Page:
In today's Bits and Bites Coding class, we talked about the basics of FASTA and GFF file formats. Specifically, we were discussing the problems that can arise when you write scripts to parse these files, and the types of problems that might be present in the file which may break (or confuse) your script.
Even though you can find code to parse FASTA files from projects such as BioPerl, it can be instructive to try to do this yourself when you are learning a language. Many of the problems that occur when trying to write code to parse FASTA files will fall into the 'I wasn't expecting the file to look like that' category. I recently wrote about how the simplicity of the FASTA format is a double-edged sword. Because almost anything is allowed, it means that someone will — accidentally or otherwise — produce a FASTA file at some point that contains one of the following 12 scenarios. These are all things that a good FASTA parser should be able to deal with and, if necessary, warn the user:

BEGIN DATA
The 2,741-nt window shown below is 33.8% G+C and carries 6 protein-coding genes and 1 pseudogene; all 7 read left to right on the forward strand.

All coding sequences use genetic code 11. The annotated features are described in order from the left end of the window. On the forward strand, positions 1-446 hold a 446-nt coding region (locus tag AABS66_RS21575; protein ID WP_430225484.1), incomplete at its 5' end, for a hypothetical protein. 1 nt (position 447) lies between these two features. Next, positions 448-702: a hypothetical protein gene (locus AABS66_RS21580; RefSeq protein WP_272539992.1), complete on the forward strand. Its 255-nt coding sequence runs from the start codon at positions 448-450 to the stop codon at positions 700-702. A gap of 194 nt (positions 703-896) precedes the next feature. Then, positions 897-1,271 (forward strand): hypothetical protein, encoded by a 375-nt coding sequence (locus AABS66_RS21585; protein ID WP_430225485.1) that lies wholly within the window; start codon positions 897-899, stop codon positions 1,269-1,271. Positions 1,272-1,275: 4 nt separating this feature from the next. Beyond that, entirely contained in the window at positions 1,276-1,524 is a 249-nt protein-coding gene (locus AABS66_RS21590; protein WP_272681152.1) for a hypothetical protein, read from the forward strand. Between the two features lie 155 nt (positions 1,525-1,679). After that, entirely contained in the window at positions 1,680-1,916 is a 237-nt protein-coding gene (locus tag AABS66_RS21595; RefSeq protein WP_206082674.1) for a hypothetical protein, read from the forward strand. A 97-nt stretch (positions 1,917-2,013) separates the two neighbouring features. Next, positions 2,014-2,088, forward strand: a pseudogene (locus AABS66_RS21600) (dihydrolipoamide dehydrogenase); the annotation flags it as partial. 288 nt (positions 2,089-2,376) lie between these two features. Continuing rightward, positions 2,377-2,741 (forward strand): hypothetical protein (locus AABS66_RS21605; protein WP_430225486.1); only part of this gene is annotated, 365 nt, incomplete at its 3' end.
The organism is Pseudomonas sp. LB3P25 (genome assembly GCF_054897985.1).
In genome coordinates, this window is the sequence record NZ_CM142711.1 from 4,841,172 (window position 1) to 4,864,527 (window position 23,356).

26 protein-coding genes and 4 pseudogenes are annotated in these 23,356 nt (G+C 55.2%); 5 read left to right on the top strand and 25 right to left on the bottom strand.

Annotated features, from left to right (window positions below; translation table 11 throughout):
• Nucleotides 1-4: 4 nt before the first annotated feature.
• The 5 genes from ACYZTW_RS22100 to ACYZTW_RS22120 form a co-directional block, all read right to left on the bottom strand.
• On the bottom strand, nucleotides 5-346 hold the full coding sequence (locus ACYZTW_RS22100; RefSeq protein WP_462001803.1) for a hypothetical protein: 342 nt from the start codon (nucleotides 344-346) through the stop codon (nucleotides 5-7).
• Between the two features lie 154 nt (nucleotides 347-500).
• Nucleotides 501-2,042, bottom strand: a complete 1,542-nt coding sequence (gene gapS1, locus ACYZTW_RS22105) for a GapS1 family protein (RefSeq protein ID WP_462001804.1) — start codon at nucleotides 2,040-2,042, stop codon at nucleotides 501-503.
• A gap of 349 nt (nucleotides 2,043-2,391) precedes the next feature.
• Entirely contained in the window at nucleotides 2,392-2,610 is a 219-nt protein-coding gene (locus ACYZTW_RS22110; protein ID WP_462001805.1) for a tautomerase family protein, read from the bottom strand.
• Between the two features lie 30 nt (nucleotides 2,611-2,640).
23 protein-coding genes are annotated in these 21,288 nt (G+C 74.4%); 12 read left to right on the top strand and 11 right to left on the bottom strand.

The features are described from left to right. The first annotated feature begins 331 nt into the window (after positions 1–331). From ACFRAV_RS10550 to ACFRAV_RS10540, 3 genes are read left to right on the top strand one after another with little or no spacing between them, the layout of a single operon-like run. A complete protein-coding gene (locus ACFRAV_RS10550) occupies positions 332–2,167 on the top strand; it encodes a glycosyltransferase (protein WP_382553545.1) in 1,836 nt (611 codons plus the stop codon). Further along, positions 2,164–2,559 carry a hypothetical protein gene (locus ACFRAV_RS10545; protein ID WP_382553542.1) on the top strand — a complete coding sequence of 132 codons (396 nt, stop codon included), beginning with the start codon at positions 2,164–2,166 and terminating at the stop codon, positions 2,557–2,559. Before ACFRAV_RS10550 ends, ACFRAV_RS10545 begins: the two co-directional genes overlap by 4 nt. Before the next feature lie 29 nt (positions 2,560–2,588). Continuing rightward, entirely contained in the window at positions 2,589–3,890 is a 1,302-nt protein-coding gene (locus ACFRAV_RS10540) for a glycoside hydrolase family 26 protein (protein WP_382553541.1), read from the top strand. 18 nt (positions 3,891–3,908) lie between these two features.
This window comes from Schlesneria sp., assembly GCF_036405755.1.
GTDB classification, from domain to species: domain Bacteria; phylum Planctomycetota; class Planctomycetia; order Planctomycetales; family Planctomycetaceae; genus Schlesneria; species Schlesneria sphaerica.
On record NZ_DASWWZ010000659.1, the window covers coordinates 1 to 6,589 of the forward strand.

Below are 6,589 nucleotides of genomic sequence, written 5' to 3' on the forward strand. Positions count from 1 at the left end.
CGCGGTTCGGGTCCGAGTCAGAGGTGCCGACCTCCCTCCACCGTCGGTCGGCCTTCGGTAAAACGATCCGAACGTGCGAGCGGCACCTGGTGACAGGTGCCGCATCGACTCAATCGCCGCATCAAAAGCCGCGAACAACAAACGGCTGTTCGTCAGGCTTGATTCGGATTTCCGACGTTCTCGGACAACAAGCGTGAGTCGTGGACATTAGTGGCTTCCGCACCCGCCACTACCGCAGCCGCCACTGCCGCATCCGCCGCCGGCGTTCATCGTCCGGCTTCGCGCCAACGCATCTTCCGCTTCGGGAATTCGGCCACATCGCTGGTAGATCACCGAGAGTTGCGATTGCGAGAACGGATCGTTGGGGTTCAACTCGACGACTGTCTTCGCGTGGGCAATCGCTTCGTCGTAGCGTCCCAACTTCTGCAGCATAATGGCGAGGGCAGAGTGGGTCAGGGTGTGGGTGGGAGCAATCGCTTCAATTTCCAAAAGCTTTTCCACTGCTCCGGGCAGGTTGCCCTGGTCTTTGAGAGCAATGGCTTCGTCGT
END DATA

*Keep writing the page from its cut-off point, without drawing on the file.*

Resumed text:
> space_at_start_of_header_line ACGTACGTACGTACGT >Extra_>_in_FASTA_header ACGTACGTACGTACGT >Spaces_in_sequence ACGTACGT ACGTACGT >Spaces_in_sequence_and_between_lines A C G T A C A G A T >Redundant_sequence_in_header_ACGTACGTACGT ACGTACGTACGTACGT ><- missing definition line ACGTACGTACGTACGT >mixed_case ACGTACGTACGTACGTgtagaggacgcaccagACGTACGTACGTACGT >missing_sequence >rare, but valid, IUPAC characters ACGTRYSWKMBDHVN >errant sequence Maybe I accidentally copied and pasted something Maybe I used Microsoft Word to edit my FASTA sequence >duplicate_FASTA_header ACGTACGTACGTACGT >duplicate_FASTA_header ACGTACGTACGTACGT >line_ending_problem^MACGTACGTACGTACGT^MACGTACGTACGTACGT^M>another_sequence_goes_here^MACGTACGTACGTACGT^MACGTACGTACGTACGT